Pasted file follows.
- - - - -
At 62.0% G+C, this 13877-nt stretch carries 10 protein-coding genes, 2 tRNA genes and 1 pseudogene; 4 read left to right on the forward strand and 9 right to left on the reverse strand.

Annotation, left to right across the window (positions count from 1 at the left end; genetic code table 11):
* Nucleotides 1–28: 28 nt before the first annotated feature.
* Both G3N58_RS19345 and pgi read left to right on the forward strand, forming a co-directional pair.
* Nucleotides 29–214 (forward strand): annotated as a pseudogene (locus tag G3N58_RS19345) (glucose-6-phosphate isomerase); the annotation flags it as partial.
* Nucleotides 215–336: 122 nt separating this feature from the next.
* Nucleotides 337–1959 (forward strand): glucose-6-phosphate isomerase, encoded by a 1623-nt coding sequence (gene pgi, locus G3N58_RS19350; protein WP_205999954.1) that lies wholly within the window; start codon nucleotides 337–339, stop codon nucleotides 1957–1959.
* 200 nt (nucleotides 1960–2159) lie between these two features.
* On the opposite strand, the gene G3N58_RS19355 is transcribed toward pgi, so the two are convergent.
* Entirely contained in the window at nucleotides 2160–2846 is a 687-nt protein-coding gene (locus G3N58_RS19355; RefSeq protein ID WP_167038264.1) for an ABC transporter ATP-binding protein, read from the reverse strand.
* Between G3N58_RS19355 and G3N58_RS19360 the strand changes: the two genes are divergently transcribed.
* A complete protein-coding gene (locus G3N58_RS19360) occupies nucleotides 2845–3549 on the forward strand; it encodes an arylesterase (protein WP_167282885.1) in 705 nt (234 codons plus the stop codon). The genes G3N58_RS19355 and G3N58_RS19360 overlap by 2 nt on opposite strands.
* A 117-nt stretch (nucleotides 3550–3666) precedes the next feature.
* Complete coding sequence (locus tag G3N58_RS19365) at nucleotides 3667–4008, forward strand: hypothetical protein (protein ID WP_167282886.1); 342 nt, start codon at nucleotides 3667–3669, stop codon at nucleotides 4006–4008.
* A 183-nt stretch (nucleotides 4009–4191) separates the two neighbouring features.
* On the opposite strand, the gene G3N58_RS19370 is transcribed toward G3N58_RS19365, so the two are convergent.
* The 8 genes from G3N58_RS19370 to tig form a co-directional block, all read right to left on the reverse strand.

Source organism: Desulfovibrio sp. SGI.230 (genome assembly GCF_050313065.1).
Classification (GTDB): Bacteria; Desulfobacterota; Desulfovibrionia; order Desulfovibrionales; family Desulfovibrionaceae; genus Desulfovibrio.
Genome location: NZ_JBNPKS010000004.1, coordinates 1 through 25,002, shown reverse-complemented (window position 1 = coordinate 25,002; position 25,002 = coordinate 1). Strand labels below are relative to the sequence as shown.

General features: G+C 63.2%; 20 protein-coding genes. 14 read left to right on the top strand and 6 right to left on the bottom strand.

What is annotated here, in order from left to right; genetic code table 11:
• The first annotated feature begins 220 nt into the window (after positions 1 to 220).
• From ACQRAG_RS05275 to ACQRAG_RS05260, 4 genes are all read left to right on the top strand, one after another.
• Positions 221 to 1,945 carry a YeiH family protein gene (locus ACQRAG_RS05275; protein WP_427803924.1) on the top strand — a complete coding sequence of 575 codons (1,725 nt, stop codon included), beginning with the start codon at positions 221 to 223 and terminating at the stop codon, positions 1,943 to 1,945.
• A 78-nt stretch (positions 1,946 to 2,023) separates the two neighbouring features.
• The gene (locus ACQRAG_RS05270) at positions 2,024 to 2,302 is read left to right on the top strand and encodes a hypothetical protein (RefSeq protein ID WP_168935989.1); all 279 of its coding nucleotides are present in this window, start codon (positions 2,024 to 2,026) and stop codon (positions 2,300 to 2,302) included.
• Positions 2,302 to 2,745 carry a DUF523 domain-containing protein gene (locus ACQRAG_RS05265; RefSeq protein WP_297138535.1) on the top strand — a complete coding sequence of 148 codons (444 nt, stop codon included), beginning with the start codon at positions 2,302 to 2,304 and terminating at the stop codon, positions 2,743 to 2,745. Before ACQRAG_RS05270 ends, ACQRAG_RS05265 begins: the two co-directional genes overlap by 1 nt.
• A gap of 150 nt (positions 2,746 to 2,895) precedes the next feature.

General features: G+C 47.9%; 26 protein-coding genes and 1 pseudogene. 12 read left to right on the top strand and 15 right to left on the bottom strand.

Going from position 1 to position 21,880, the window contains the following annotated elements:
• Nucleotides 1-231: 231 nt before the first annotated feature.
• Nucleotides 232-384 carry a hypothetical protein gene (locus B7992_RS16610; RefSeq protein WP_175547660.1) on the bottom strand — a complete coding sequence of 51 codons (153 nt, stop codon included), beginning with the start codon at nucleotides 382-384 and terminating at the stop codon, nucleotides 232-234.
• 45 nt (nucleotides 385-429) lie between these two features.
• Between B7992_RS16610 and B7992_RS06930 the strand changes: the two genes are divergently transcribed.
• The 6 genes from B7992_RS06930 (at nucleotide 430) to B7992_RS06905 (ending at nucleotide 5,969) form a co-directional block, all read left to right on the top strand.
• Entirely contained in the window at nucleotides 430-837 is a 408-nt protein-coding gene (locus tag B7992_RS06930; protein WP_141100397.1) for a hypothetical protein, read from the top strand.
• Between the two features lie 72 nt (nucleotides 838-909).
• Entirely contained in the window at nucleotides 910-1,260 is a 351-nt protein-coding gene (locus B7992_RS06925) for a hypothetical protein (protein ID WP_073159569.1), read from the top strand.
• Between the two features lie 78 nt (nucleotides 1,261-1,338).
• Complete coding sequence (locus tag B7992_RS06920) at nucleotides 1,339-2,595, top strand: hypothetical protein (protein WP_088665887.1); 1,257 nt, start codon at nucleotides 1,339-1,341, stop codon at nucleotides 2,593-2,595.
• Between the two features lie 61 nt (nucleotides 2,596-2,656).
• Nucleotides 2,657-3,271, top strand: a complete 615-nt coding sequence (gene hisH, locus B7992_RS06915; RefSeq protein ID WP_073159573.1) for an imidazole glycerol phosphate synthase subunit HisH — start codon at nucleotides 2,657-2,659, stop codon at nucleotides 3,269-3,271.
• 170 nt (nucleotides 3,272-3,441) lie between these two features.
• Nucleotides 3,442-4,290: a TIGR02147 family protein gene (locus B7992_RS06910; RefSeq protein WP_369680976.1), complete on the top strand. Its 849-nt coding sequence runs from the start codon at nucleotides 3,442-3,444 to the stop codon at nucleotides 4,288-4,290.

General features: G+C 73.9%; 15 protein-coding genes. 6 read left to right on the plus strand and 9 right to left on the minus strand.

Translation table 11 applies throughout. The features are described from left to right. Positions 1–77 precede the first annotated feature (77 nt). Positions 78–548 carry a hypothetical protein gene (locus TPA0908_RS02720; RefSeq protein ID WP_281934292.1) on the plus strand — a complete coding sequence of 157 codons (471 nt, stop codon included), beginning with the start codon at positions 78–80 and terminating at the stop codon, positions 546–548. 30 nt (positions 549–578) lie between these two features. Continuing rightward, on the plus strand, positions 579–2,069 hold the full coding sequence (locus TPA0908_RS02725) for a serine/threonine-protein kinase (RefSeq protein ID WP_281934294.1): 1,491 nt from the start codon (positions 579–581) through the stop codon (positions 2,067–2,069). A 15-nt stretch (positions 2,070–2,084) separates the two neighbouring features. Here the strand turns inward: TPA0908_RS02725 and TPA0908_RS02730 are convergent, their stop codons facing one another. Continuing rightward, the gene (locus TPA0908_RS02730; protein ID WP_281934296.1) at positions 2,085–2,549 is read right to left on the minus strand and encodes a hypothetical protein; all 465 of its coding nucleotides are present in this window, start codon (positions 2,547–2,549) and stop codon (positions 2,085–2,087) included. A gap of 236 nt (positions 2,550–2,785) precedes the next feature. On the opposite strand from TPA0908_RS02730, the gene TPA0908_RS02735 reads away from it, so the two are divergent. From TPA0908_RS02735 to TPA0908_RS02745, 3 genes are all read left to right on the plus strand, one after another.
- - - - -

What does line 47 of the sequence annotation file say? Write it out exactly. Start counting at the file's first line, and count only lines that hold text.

Translation table 11 applies throughout. The features are described from left to right. Positions 1–77 precede the first annotated feature (77 nt). Positions 78–548 carry a hypothetical protein gene (locus TPA0908_RS02720; RefSeq protein ID WP_281934292.1) on the plus strand — a complete coding sequence of 157 codons (471 nt, stop codon included), beginning with the start codon at positions 78–80 and terminating at the stop codon, positions 546–548. 30 nt (positions 549–578) lie between these two features. Continuing rightward, on the plus strand, positions 579–2,069 hold the full coding sequence (locus TPA0908_RS02725) for a serine/threonine-protein kinase (RefSeq protein ID WP_281934294.1): 1,491 nt from the start codon (positions 579–581) through the stop codon (positions 2,067–2,069). A 15-nt stretch (positions 2,070–2,084) separates the two neighbouring features. Here the strand turns inward: TPA0908_RS02725 and TPA0908_RS02730 are convergent, their stop codons facing one another. Continuing rightward, the gene (locus TPA0908_RS02730; protein ID WP_281934296.1) at positions 2,085–2,549 is read right to left on the minus strand and encodes a hypothetical protein; all 465 of its coding nucleotides are present in this window, start codon (positions 2,547–2,549) and stop codon (positions 2,085–2,087) included. A gap of 236 nt (positions 2,550–2,785) precedes the next feature. On the opposite strand from TPA0908_RS02730, the gene TPA0908_RS02735 reads away from it, so the two are divergent. From TPA0908_RS02735 to TPA0908_RS02745, 3 genes are all read left to right on the plus strand, one after another.